I’ve written daily for 10 years and here’s what I’ve found….
is something that I’d love to be able to say in my life.
Because momentum matters.
Because doing ‘the work’ matters more than planning.
And because most people need a kick in the pants to do something with their life, I tend to hate it when people talk about sleeping more, doing less, working smarter, or whatever the buzz word is.
That stuff applies to me (and maybe you): the 1% of people who are going after it.
But telling people who already suck at getting stuff done to sleep more and not work as hard is ridiculous.
A detox, if you will.
To make things that matter.
Things that aren’t gone in 24 hours.
But I’m going to give it a shot.
Writing every day, or at least publishing every day, for a month. I might be back on social more. Maybe not. But I will be writing.
And thus begins my 30 day writing challenge.
Here area a few selected entries
Entry 1 – Of Rhinos and the Entrepreneurs
The rhinoceros is a dangerous creature….
They can run upwards of 30 miles per hour.
What they can’t do is see very far ahead of themselves.
I remember as a little kid growing up in upstate New York, I used to ride bikes at my grandparent’s house and there were a few hills that you could go scary fast on.
Scary fast is the speed at which you, in your child brain, realize that you are no longer in control of the bike or your own safety.
It was probably about 30 miles per hour.
It’s scary fast.
And here you are, entrepreneur.
Publishing weekly or daily. Crushing it. Working your FACE off. Leaning in so far that you’re falling flat on your aforementioned face.
Only looking at your next post and your next thing.
But you never come up for air. Never stop to see the big picture.
Don’t think that dedicating one day per week of ‘strategy’ is enough. Yes, grinding matters. Yes, ‘butt in the seat’ matters.
But you need to stop looking only a few feet in front of you.
Start looking at where this is headed and start moving intentionally.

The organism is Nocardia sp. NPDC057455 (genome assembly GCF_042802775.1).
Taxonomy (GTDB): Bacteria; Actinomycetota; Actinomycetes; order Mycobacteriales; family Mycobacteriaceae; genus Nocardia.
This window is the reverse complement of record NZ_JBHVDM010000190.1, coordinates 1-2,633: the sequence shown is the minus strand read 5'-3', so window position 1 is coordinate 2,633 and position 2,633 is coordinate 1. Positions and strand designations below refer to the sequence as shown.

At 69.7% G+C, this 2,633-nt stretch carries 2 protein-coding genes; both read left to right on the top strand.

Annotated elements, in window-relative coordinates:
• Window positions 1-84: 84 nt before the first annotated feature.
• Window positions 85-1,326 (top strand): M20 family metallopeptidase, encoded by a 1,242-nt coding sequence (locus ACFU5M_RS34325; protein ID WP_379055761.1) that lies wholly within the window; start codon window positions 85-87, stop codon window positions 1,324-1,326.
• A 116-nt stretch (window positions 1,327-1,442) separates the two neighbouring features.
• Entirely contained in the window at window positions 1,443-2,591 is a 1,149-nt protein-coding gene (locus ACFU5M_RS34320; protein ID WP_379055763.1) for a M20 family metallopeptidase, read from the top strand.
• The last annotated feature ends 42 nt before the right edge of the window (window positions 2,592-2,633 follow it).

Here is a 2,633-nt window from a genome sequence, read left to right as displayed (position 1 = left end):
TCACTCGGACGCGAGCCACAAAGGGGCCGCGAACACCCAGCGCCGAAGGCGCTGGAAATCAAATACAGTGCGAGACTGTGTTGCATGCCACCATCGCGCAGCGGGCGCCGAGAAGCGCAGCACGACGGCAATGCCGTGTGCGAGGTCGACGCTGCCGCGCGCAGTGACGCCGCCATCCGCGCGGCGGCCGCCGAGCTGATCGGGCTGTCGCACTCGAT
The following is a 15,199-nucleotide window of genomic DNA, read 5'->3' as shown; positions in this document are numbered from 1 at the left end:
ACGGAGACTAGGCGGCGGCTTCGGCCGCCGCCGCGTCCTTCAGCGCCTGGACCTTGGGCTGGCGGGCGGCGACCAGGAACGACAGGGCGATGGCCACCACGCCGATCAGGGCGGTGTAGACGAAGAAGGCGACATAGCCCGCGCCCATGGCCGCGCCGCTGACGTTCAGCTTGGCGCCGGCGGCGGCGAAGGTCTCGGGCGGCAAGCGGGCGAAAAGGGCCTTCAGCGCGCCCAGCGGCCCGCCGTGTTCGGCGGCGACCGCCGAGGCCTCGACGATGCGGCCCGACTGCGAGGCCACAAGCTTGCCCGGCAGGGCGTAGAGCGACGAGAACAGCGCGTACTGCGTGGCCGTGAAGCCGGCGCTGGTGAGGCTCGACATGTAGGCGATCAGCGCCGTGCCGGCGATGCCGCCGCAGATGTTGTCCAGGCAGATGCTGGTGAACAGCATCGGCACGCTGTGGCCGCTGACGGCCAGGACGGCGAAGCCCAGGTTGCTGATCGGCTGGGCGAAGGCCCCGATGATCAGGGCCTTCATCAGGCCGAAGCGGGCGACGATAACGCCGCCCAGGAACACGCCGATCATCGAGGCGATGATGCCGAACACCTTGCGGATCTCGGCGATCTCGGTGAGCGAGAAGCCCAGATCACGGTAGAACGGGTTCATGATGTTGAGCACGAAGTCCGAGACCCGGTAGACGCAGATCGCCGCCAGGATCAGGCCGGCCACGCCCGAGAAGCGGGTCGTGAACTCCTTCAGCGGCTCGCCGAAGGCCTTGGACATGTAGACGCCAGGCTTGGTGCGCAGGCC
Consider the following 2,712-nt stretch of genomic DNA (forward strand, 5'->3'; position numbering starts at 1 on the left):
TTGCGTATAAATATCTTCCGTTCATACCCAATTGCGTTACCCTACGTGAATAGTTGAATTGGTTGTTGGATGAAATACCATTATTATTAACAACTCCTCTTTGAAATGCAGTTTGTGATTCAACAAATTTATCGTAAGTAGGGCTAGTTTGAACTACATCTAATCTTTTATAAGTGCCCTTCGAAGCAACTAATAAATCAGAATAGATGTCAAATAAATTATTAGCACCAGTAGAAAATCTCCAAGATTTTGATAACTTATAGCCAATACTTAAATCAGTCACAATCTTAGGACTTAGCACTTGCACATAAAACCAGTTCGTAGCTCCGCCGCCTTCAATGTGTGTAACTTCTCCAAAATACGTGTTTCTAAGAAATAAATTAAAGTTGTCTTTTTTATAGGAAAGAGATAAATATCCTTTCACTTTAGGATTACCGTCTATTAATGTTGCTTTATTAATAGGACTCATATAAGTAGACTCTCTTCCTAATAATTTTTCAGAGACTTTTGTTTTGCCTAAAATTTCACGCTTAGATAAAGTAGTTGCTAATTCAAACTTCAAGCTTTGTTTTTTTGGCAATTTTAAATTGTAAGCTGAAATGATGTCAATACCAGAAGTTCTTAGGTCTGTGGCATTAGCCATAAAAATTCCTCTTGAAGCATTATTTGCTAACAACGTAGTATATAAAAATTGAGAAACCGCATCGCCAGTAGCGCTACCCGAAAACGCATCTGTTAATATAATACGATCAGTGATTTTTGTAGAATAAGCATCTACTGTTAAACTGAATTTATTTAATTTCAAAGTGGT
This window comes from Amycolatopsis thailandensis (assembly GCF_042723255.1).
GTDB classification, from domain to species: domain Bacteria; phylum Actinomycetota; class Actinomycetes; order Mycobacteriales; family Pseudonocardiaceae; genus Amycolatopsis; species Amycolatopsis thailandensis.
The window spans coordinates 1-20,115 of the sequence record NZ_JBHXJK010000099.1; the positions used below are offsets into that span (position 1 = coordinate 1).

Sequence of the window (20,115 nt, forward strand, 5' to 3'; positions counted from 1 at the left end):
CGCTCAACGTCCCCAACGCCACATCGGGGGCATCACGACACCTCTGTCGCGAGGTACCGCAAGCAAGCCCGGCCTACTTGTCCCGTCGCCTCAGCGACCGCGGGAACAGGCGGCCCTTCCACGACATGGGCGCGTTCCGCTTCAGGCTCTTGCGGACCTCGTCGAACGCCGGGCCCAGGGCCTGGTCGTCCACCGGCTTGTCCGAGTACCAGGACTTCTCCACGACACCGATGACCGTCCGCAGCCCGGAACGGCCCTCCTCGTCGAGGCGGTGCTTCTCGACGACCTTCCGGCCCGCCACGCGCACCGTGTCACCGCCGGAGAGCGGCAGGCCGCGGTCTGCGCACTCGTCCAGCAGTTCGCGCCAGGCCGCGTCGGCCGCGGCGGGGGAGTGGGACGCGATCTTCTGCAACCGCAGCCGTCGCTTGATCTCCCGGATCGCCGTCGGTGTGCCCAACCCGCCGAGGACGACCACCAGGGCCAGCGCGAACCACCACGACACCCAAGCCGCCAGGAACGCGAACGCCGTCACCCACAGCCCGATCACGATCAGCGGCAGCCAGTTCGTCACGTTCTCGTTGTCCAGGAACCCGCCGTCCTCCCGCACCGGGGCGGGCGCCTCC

This is why a group of rhinos are called a CRASH.
Here’s hoping you don’t.
Entry 2 – I’m Fat… (or Why “Correlation vs. Causation” is a Waste of Time)
When my fitness and nutrition are in order, the rest of my life seems to be as well.
I don’t know if this is causation or correlation.
If it’s simply that when i have the discipline to keep it together with training and eat, I do so in other areas.
Or if, simply, that when my body and mind are exercised, I can better figure out everything else.
I’m not going to waste time figuring it out either.
What a colossal waste of time.
It’s a fast way to get my life in order.
So I’ve found the warp tubes in Level 1–2 and who the heck cares how they work?
You just use them.
Find your hacks and use them.
[For those of you keeping score at home, not all entries are listed here. Remember, most of these daily writings were Letters to My Sons.]
Entry 5 – Why Telling People to Work Smarter and Not Harder is a Mistake
Honestly, you just aren’t working hard enough.
Follow any thought leader long enough and you’ll see they make this weird transition from encouraging people and telling them to work hard to telling everybody it’s about working smart and not hard.
If you’ve spent over 10 minutes reading articles today that have nothing to do with your current goals, you aren’t working hard enough.
If you’ve watched over 10 minutes of television or movies today, you aren’t working hard enough.
How does Seth Godin write so many books and articles (he’s published every day for YEARS)?? He doesn’t watch TV. It’s that simple.
I’d just rather be on the side of history that reminded people to work their asses off and achieve their dreams.
Not the side that allowed people to think they were working ‘smart’ when really they were ‘lazy.’
Why? Because given a long enough timeline, you’re going to achieve your goals. If you treat your life like you’re working on commission and not salary, you’ll get there. It might take one person two years and another person ten years, but we’ll all get there if we just don’t give up.
There’s a story of a salesman who is in town for business and while he’s enjoying his dinner, he looks outside and sees a snowstorm starting to brew.
He turns to the waiter and asks him, “ Do you think the roads will be clear enough to drive tomorrow?”
The water replies, “I guess that depends on whether your on salary or commission.”
My sons will be imbued with the idea that they may never have physical, mental, financial, and geographic advantages (although they do), but the one advantage they do have is the work. They can and will outwork everybody else at what they want to be great at.
They’ll also know that there’s another dad telling another young man the same thing and if they rest, even for a second, they have to know he’s coming for them.
Recuperate after a sprint? Yes.